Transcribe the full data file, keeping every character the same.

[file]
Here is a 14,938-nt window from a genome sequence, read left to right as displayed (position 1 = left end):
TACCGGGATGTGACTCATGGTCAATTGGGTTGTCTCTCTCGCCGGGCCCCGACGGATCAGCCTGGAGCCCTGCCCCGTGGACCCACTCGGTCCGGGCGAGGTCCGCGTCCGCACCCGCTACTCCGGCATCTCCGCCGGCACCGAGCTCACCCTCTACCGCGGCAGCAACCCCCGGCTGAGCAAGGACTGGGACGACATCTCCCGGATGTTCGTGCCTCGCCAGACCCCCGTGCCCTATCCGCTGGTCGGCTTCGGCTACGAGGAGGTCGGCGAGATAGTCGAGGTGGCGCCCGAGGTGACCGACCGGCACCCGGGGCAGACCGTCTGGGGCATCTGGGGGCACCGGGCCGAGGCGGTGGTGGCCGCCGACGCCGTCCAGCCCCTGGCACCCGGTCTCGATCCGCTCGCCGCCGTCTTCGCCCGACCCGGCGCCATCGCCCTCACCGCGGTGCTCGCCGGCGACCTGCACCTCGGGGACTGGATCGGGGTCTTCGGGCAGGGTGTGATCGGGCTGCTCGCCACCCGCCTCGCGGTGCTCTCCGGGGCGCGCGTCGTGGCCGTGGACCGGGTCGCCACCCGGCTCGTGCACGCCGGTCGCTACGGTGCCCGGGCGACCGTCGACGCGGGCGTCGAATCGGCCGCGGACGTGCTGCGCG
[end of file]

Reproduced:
Here is a 14,938-nt window from a genome sequence, read left to right as displayed (position 1 = left end):
TACCGGGATGTGACTCATGGTCAATTGGGTTGTCTCTCTCGCCGGGCCCCGACGGATCAGCCTGGAGCCCTGCCCCGTGGACCCACTCGGTCCGGGCGAGGTCCGCGTCCGCACCCGCTACTCCGGCATCTCCGCCGGCACCGAGCTCACCCTCTACCGCGGCAGCAACCCCCGGCTGAGCAAGGACTGGGACGACATCTCCCGGATGTTCGTGCCTCGCCAGACCCCCGTGCCCTATCCGCTGGTCGGCTTCGGCTACGAGGAGGTCGGCGAGATAGTCGAGGTGGCGCCCGAGGTGACCGACCGGCACCCGGGGCAGACCGTCTGGGGCATCTGGGGGCACCGGGCCGAGGCGGTGGTGGCCGCCGACGCCGTCCAGCCCCTGGCACCCGGTCTCGATCCGCTCGCCGCCGTCTTCGCCCGACCCGGCGCCATCGCCCTCACCGCGGTGCTCGCCGGCGACCTGCACCTCGGGGACTGGATCGGGGTCTTCGGGCAGGGTGTGATCGGGCTGCTCGCCACCCGCCTCGCGGTGCTCTCCGGGGCGCGCGTCGTGGCCGTGGACCGGGTCGCCACCCGGCTCGTGCACGCCGGTCGCTACGGTGCCCGGGCGACCGTCGACGCGGGCGTCGAATCGGCCGCGGACGTGCTGCGCG